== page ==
A torii (鳥居, literally bird abode, Japanese pronunciation: [to.ɾi.i]) is a traditional Japanese gate most commonly found at the entrance of or within a Shinto shrine, where it symbolically marks the transition from the mundane to sacred.
The presence of a torii at the entrance is usually the simplest way to identify Shinto shrines, and a small torii icon represents them on Japanese road maps.[note 1]
The first appearance of Torii gates in Japan can be reliably pinpointed to at least the mid-Heian period because they are mentioned in a text written in 922. The oldest existing stone torii was built in the 12th century and belongs to a Hachiman Shrine in Yamagata prefecture. The oldest wooden torii is a ryōbu torii (see description below) at Kubō Hachiman Shrine in Yamanashi prefecture built in 1535.
Torii gates were traditionally made from wood or stone, but today they can be also made of reinforced concrete, copper, stainless steel or other materials. They are usually either unpainted or painted vermilion with a black upper lintel. Inari shrines typically have many torii because those who have been successful in business often donate in gratitude a torii to Inari, kami of fertility and industry. Fushimi Inari-taisha in Kyoto has thousands of such torii, each bearing the donor's name.
Meaning and usesEdit
The function of a torii is to mark the entrance to a sacred space. For this reason, the road leading to a Shinto shrine (sandō) is almost always straddled by one or more torii, which are therefore the easiest way to distinguish a shrine from a Buddhist temple. If the sandō passes under multiple torii, the outer of them is called ichi no torii (一の鳥居, first torii). The following ones, closer to the shrine, are usually called, in order, ni no torii (二の鳥居, second torii) and san no torii (三の鳥居, third torii). Other torii can be found farther into the shrine to represent increasing levels of holiness as one nears the inner sanctuary (honden), core of the shrine. Also, because of the strong relationship between Shinto shrines and the Japanese Imperial family, a torii stands also in front of the tomb of each Emperor.
Whether torii existed in Japan before Buddhism or, to the contrary, arrived with it (see section below) is, however, an open question. In the past torii must have been used also at the entrance of Buddhist temples. Even today, as prominent a temple as Osaka's Shitennō-ji, founded in 593 by Shōtoku Taishi and the oldest state-built Buddhist temple in the world (and country), has a torii straddling one of its entrances. (The original wooden torii burned in 1294 and was then replaced by one in stone.) Many Buddhist temples include one or more Shinto shrines dedicated to their tutelary kami ("Chinjusha"), and in that case a torii marks the shrine's entrance. Benzaiten is a syncretic goddess derived from the Indian divinity Sarasvati which unites elements of both Shinto and Buddhism. For this reason halls dedicated to her can be found at both temples and shrines, and in either case in front of the hall stands a torii. The goddess herself is sometimes portrayed with a torii on her head (see photo below). Finally, until the Meiji period (1868–1912) torii were routinely adorned with plaques carrying Buddhist sutras. The association between Japanese Buddhism and the torii is therefore old and profound.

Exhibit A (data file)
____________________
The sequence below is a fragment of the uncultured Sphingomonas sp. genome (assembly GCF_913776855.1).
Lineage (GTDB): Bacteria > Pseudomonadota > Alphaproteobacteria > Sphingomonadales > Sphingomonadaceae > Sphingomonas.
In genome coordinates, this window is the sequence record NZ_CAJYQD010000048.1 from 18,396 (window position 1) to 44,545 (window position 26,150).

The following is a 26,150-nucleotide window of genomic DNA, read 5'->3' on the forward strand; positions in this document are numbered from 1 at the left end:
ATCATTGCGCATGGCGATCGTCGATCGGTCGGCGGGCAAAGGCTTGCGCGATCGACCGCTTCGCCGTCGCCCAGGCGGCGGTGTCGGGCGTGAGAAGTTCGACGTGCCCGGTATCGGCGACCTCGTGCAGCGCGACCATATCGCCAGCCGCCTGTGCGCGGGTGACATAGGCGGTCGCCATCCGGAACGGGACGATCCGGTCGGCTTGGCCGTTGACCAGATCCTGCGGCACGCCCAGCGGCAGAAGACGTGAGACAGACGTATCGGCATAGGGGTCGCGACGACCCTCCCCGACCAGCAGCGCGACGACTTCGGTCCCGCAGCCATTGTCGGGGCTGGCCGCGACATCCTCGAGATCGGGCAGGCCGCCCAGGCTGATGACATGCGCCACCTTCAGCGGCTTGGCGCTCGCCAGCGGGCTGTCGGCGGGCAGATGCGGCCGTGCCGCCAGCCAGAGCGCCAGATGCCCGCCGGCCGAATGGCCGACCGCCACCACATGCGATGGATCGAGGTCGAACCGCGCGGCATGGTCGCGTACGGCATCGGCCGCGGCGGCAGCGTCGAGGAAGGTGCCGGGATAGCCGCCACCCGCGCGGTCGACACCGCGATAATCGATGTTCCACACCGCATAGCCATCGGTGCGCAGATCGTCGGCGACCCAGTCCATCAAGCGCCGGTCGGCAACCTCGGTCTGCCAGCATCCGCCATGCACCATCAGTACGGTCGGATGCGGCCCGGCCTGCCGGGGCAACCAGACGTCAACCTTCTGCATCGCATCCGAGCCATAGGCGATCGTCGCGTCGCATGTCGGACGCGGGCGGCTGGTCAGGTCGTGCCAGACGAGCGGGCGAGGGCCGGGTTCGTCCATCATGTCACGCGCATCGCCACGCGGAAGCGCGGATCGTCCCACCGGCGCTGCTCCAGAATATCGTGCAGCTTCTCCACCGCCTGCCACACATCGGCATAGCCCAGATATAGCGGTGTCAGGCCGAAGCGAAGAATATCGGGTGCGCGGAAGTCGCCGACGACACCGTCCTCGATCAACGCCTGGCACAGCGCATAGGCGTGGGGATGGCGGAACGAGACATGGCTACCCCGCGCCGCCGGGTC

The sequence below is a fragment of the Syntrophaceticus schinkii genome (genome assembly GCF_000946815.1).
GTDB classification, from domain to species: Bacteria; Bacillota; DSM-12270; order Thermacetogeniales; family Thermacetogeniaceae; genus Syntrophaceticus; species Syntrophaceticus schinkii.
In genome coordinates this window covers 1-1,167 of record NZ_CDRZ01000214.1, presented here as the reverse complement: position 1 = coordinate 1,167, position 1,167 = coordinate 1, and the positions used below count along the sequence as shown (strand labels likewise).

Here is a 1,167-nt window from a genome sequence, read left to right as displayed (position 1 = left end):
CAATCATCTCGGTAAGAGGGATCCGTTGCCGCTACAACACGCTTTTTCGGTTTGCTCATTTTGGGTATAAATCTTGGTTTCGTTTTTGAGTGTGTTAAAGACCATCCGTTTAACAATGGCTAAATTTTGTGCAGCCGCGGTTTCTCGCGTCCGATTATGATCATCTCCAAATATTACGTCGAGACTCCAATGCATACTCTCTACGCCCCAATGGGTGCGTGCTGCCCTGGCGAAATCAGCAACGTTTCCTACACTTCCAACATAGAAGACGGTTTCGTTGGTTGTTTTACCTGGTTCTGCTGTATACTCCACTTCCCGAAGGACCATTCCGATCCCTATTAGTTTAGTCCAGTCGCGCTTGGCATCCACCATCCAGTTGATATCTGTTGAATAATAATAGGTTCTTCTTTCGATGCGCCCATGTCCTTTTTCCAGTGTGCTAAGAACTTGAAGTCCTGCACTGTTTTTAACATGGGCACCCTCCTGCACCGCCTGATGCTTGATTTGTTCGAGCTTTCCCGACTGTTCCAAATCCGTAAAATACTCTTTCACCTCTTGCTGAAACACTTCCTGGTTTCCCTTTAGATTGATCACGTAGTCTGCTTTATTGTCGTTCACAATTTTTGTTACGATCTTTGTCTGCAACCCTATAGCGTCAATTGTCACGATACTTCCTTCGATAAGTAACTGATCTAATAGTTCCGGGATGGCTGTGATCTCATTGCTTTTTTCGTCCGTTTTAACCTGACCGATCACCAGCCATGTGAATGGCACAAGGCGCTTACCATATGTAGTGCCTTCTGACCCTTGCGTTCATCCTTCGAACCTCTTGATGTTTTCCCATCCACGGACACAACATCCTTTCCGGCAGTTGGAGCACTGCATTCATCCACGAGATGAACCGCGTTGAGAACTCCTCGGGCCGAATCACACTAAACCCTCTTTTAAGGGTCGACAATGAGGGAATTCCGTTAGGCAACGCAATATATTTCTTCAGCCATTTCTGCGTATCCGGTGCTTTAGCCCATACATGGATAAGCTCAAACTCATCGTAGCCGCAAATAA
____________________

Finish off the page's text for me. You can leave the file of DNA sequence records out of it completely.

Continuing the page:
The torii is also sometimes used as a symbol of Japan in non-religious contexts. For example, it is the symbol of the Marine Corps Security Force Regiment and the 187th Infantry Regiment, 101st Airborne Division and of other US forces in Japan.
The origins of the torii are unknown and there are several different theories on the subject, none of which has gained universal acceptance. Because the use of symbolic gates is widespread in Asia—such structures can be found for example in India, China, Thailand, Korea, and within Nicobarese and Shompen villages—historians believe they may be an imported tradition.
They may, for example, have originated in India from the torana gates in the monastery of Sanchi in central India. According to this theory, the torana was adopted by Shingon Buddhism founder Kūkai, who used it to demarcate the sacred space used for the homa ceremony. The hypothesis arose in the 19th and 20th centuries due to similarities in structure and name between the two gates. Linguistic and historical objections have now emerged, but no conclusion has yet been reached.
In Bangkok, Thailand, a Brahmin structure called Sao Ching Cha strongly resembles a torii. Functionally, however, it is very different as it is used as a swing. During ceremonies Brahmins swing, trying to grab a bag of coins placed on one of the pillars.
Other theories claim torii may be related to the pailou of China. These structures however can assume a great variety of forms, only some of which actually somewhat resemble a torii. The same goes for Korea's "hongsal-mun". Unlike its Chinese counterpart, the hongsal-mun does not vary greatly in design and is always painted red, with "arrowsticks" located on the top of the structure (hence the name).